Melaka’s hybrid culture creates tasty treats
Updated 14:47, 05-Feb-2019
By Rian Maelzer
02:17

Lying just outside Melaka's UNESCO heritage zone, Tengkera or Tranquerah is still steeped in history. Its 300-year-old mosque resembles a pagoda, with its heavily Chinese-influenced architecture, though it was the Dutch colonists who commissioned its construction.

The district used to be home to the Eurasian or Serani community, people born of the intermarriage of Portuguese colonists and locals.

Baba Charlie's parents were married in traditional Baba Nyonya style. /CGTN Photo

Baba Charlie's parents were married in traditional Baba Nyonya style. /CGTN Photo

And it is also home to Baba Nyonya, a group descended from Chinese who settled in the Malay Peninsula centuries ago and married local women, and who have played a central role in the history of Melaka. Baba is the term for men, Nyonya for women.

This hybrid mixture of Chinese and local cultures and traditions can be seen in their architecture, clothing and marriage ceremonies, heard in their now-nearly extinct dialect, and tasted in their cuisine.

People of all races and nationalities seek out the kuih. /CGTN Photo

People of all races and nationalities seek out the kuih. /CGTN Photo

Down a nondescript side street across from the Tengkera mosque, a stream of people flows in and out of an entranceway. A sign reveals this to be the home of Baba Charlie's kuih shop. Kuih is the Malay word for snacks or cakes, though the word is in turn derived from the Chinese Hokkien dialect.

Baba Charlie Lee is one of the city's most famous makers of Nyonya kuih. While shoppers browse the shop at the back, in the kitchen portion, women kneed and roll and boil and steam a kaleidoscopic variety of kuih in hues of green, blue, pink and yellow.

Leaves and flowers are used for kuih coloring. /CGTN Photo

Leaves and flowers are used for kuih coloring. /CGTN Photo

They are flavored with ingredients that will be familiar to people in Southeast Asia, but much less so in China: pandan leaves providing its distinctive taste and green color, butterfly pea flowers giving some kuih their bright blue hue, the golden brown paste of gula Melaka or palm sugar, shredded coconut and coconut milk, tapioca, sago, and black glutinous rice.

Kuih is made with ingredients such as pandan leaves, palm sugar, tapioca, coconut and sago. /CGTN Photo

Kuih is made with ingredients such as pandan leaves, palm sugar, tapioca, coconut and sago. /CGTN Photo

Baba Charlie's mother used to make kuih to send to the local schools when he was a kid.

"I learned from my mum. I liked to watch what she was doing. And she would tell me 'You want to help me? Ok', so I learned how to make the kuih. (The skill was passed down from) my grandmother's generation, to my mother then to me. Many years, I think about 70 years."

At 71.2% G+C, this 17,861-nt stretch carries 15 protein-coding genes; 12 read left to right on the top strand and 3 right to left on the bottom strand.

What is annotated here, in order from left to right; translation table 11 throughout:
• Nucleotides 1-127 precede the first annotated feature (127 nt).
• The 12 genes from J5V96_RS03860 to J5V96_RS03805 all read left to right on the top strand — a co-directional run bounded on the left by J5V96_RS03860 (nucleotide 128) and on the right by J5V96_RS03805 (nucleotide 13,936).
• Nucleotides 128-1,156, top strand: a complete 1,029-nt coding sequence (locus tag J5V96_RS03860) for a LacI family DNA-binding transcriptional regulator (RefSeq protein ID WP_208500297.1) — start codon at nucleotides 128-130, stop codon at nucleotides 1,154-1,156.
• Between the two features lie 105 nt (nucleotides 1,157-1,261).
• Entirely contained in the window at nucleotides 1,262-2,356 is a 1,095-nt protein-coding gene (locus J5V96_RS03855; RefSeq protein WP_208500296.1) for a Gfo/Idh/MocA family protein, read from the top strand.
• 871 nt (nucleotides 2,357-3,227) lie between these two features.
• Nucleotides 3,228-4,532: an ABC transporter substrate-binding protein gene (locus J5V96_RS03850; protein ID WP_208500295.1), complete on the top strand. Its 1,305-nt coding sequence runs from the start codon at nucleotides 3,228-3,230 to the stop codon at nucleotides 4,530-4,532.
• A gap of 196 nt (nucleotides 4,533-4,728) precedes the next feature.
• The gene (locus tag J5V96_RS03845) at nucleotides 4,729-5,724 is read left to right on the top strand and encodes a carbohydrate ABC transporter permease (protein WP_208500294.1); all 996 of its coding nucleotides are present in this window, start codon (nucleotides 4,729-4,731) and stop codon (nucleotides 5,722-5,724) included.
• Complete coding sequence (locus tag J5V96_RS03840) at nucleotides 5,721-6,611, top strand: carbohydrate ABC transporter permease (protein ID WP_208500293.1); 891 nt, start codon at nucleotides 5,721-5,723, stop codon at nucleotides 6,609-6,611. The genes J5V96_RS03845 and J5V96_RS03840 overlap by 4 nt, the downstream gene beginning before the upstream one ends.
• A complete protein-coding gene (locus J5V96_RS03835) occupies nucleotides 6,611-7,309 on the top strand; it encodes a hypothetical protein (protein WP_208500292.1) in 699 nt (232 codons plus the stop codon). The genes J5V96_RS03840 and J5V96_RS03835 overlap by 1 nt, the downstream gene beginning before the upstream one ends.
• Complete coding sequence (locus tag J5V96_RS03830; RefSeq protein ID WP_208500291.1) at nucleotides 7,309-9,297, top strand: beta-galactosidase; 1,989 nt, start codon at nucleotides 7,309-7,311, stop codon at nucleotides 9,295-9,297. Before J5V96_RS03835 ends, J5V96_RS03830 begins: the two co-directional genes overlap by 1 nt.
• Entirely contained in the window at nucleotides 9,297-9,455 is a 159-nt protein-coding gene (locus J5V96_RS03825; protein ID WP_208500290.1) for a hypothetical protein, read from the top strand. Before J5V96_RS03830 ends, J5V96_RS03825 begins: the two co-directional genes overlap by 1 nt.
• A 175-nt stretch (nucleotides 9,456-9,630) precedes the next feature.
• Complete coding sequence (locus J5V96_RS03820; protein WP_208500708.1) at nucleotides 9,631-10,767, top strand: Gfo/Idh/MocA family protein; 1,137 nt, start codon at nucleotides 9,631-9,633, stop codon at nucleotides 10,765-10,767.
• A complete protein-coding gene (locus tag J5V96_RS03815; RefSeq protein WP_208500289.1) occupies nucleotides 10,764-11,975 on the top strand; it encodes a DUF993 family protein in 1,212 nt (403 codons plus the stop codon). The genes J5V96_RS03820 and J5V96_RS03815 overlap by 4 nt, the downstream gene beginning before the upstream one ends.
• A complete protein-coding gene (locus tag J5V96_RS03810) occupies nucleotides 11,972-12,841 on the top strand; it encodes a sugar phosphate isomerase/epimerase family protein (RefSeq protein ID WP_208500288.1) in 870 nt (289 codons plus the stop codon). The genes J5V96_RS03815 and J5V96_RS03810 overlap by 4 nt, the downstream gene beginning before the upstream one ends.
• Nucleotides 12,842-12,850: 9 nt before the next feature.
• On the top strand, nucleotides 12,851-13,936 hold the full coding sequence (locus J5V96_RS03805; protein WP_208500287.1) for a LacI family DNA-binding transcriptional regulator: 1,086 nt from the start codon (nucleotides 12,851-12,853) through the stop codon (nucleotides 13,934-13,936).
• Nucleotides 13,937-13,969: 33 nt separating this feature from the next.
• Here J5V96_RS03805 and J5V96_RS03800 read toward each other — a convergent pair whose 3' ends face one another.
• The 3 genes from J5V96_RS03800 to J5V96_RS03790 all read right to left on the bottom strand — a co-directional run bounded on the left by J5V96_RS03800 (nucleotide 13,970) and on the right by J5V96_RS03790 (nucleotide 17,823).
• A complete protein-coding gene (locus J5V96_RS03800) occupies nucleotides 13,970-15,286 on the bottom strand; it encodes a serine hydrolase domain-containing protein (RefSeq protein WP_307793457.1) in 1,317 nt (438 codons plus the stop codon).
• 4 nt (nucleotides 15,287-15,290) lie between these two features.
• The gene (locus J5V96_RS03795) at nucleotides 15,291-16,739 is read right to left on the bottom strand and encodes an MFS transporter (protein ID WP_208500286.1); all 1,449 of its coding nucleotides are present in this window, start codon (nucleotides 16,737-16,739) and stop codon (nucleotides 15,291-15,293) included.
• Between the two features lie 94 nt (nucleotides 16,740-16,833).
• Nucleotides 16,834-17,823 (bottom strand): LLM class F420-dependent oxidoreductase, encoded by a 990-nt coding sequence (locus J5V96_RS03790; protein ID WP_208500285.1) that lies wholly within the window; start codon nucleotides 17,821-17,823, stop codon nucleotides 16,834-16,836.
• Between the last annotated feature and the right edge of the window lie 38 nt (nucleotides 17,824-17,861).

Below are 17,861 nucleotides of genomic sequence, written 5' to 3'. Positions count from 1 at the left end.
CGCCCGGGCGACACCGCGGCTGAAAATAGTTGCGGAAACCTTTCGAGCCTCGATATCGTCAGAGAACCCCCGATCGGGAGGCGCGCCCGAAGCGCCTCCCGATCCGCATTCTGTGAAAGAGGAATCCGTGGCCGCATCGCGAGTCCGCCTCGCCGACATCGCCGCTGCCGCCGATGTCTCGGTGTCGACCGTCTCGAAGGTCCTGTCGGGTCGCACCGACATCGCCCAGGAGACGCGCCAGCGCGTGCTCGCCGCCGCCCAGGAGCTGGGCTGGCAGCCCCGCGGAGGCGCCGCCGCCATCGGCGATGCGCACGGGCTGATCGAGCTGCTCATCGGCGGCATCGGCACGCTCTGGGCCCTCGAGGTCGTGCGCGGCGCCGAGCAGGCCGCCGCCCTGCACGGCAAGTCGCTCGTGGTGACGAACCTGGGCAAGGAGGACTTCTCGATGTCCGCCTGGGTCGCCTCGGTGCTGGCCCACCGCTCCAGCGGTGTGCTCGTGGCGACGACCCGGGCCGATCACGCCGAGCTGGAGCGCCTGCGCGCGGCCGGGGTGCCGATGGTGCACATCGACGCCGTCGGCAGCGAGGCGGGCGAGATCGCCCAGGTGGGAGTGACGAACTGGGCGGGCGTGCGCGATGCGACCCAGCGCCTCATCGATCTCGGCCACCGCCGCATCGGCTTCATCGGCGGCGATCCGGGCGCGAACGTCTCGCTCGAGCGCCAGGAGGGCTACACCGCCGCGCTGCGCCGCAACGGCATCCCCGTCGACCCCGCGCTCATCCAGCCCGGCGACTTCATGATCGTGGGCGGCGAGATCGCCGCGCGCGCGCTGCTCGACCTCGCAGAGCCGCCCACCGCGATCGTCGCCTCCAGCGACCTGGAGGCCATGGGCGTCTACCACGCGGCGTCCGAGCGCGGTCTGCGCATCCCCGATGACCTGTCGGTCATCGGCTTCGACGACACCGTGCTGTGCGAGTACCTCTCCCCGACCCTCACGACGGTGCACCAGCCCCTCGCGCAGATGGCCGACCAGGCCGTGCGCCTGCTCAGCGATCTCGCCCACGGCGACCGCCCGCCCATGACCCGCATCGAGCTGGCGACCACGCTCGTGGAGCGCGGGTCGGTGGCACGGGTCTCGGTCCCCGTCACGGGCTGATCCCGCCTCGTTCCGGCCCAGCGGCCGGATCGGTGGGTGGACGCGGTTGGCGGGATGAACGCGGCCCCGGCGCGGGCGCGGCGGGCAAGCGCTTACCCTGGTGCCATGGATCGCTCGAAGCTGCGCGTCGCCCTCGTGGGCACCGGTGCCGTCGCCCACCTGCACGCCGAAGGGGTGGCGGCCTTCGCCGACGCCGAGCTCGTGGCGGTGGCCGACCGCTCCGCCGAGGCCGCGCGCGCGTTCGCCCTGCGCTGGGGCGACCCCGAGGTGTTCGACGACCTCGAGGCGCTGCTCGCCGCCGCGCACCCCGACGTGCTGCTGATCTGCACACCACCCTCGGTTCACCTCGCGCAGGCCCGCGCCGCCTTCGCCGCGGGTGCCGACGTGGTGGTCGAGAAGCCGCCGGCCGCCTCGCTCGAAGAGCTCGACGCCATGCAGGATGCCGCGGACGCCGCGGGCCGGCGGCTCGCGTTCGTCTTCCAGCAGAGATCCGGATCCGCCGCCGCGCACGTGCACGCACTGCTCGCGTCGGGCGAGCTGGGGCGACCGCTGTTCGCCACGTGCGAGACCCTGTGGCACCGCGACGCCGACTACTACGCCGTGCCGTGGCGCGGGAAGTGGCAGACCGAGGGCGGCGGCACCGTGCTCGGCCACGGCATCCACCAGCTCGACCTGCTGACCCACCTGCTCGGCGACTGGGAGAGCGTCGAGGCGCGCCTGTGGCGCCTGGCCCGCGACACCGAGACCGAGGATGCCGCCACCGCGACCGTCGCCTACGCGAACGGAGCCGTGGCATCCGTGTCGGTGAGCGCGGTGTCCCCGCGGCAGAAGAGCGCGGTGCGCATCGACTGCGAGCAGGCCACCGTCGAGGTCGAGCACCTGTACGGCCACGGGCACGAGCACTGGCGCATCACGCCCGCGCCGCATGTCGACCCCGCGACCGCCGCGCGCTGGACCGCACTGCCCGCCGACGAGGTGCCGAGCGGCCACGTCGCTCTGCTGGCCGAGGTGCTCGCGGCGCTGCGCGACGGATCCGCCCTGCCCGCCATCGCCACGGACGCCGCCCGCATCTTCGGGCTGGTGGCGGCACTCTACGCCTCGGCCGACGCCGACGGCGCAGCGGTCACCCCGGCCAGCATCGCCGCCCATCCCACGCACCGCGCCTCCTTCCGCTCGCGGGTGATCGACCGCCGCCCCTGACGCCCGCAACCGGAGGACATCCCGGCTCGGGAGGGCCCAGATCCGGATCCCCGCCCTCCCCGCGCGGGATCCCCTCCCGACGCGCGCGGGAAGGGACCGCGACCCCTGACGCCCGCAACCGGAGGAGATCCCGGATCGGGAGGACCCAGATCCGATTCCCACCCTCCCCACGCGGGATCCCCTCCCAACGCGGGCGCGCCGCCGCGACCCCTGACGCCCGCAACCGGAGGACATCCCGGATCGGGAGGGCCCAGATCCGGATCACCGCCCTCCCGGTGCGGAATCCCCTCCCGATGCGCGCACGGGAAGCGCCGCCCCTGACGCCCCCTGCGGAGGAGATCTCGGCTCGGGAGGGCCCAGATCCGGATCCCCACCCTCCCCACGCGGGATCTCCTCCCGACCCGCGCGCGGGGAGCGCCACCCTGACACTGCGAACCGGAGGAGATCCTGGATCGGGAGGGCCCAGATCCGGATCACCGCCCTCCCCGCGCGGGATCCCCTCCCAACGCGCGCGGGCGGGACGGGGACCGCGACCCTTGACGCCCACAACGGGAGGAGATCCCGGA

The recipes have been passed down for three generations. /CGTN Photo

The recipes have been passed down for three generations. /CGTN Photo

Charlie's mother still helps out in the kitchen, with the team starting to make the kuih well before dawn. It is best eaten within hours, and a flood of people not only from Melaka but also other parts of Malaysia, Singapore, Australia and elsewhere eagerly snap up the treats, especially at this time of year.

"Due to Chinese New Year I came over to buy the kuih," one woman told me. "I buy it every year at this time. The taste is excellent." Another couple was there buying the kuih to treat some out-of-town visitors to an authentic Melakan Baba Nyonya delicacy.

Gula Melaka or palm sugar is a key ingredient in many kuih. /CGTN Photo

Gula Melaka or palm sugar is a key ingredient in many kuih. /CGTN Photo

A group of students from Kuala Lumpur researching the Baba Nyonya culture were also visiting, watching the preparations and snapping up some kuih while they are at it.

"People buy the kuih for parties, gatherings, marriages, open houses," says Baba Charlie… and just to enjoy with their morning or afternoon tea.

Students from a Kuala Lumpur university come to shop as part of their research on Baba Nyonya culture. /CGTN Photo

Students from a Kuala Lumpur university come to shop as part of their research on Baba Nyonya culture. /CGTN Photo

I, of course, had to sample some of the kuih. They are noticeably less sweet than the Malay variety, which suits my tastes. One small green ball containing pandan leaves and rolled in shredded coconut releases a burst of liquid palm sugar into my mouth as I bite into it. Another layered kuih topped by a smooth coconut cream paste follows.

"Once you take the kuih you must have some Chinese tea," says Charlie, and I duly follow his advice.

The blue coloring comes from the butterfly pea flower. /CGTN Photo

The blue coloring comes from the butterfly pea flower. /CGTN Photo

The dialect of the Baba Nyonyas – a creole of Malay sprinkled with plenty of Hokkien words – is dying out in Melaka, and you won't see women wearing the Nyonya kebaya or dress or beaded shoes except on festive occasions. But Nyonya cuisine – both savory and sweet – is still very much alive.

And judging by the enthusiastic crowd thronging Baba Charlie's kuih shop, demand for Nyonya cakes and snacks will keep this tradition alive for generations to come.

(Cover: CGTN's Rian Maelzer (L) tries out Baba Charlie's kuih. /CGTN Photo)